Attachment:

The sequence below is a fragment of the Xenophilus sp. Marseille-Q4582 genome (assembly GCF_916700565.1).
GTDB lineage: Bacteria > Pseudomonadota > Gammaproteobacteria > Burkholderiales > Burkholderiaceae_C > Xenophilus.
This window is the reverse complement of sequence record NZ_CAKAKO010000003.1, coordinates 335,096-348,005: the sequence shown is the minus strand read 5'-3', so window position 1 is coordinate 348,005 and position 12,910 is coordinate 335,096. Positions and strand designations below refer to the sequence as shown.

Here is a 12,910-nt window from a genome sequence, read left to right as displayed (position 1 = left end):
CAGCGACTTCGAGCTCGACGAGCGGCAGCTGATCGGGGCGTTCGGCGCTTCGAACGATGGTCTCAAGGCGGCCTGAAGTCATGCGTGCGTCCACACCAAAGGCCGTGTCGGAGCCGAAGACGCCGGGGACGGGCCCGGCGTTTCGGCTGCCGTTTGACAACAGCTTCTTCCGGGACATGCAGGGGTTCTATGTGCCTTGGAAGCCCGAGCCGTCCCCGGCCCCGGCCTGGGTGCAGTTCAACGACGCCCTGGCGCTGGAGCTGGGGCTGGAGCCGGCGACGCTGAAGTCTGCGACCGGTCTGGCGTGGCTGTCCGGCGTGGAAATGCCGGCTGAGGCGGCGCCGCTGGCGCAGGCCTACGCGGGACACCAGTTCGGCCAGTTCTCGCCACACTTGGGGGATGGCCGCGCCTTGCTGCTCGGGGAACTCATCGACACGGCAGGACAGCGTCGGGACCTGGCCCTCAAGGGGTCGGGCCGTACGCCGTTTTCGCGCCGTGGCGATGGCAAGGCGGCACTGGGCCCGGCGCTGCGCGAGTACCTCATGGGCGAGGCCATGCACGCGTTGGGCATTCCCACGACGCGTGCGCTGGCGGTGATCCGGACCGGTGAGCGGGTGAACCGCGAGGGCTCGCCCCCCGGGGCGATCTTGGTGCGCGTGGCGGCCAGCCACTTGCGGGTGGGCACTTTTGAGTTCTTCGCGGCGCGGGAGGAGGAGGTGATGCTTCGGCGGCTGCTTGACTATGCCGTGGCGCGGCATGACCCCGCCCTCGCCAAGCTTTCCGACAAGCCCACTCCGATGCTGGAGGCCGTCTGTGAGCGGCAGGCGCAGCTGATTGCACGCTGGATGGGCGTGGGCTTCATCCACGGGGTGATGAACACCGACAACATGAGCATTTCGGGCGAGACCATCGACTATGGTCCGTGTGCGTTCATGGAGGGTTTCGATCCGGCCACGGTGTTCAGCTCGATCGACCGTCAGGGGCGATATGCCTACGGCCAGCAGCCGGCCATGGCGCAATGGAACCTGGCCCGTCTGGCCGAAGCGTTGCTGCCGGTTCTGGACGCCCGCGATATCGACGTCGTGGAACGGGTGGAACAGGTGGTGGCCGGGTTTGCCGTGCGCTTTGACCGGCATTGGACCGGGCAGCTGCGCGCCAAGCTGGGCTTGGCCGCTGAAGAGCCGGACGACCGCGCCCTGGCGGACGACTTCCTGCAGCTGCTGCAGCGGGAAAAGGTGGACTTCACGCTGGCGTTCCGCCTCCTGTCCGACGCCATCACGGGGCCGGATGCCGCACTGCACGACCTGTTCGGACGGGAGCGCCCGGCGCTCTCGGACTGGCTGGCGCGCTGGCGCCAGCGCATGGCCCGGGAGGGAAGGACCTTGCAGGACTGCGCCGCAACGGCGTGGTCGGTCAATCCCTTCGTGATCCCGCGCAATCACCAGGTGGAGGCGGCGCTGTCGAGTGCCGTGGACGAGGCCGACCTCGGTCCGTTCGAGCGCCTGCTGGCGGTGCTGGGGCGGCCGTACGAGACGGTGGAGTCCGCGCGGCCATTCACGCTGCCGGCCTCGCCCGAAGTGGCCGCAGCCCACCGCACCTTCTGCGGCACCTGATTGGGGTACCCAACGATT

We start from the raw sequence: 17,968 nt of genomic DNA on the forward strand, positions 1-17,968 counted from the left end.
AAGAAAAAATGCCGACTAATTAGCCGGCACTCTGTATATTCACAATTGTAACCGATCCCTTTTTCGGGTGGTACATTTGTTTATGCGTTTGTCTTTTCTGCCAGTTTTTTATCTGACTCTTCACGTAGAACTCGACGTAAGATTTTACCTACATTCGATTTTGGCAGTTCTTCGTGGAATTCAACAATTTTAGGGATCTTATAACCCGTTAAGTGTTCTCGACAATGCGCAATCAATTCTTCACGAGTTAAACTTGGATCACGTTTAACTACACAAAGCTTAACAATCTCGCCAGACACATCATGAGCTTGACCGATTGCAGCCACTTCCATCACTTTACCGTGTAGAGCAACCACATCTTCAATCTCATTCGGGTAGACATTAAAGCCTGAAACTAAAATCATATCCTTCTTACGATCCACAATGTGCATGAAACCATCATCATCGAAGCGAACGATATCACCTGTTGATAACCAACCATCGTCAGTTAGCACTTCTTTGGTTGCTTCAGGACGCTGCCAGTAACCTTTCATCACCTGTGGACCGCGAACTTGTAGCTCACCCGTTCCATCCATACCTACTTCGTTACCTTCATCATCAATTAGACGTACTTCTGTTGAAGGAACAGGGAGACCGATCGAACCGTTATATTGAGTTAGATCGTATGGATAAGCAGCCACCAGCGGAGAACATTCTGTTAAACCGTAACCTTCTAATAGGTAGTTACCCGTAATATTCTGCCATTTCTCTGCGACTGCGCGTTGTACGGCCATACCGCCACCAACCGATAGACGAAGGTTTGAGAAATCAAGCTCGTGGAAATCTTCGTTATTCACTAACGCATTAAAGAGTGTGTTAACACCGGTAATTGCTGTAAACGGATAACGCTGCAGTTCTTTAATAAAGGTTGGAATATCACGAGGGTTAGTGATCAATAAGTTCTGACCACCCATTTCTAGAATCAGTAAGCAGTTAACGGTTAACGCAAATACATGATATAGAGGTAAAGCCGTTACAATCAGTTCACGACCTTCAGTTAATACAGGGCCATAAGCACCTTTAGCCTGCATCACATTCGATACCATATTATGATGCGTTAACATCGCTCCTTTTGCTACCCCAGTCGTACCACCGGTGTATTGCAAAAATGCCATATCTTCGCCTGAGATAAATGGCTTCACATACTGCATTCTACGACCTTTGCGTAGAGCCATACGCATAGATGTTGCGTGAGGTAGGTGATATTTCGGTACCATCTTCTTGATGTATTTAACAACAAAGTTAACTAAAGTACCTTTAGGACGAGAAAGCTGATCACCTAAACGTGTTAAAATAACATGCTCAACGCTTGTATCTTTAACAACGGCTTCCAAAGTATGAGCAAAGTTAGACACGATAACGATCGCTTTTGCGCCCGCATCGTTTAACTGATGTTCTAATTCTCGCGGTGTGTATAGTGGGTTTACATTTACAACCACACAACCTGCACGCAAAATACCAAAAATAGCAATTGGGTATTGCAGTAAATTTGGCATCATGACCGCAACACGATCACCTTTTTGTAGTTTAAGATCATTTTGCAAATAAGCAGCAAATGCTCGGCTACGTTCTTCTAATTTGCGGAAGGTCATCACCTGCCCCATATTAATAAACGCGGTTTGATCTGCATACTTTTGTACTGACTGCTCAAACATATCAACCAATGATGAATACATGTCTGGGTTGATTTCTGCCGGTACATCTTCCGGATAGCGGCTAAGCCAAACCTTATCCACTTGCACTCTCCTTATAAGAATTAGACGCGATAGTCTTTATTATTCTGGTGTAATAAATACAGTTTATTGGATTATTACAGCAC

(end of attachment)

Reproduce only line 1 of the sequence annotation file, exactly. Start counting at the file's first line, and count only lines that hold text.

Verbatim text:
The sequence below is a fragment of the Xenophilus sp. Marseille-Q4582 genome (assembly GCF_916700565.1).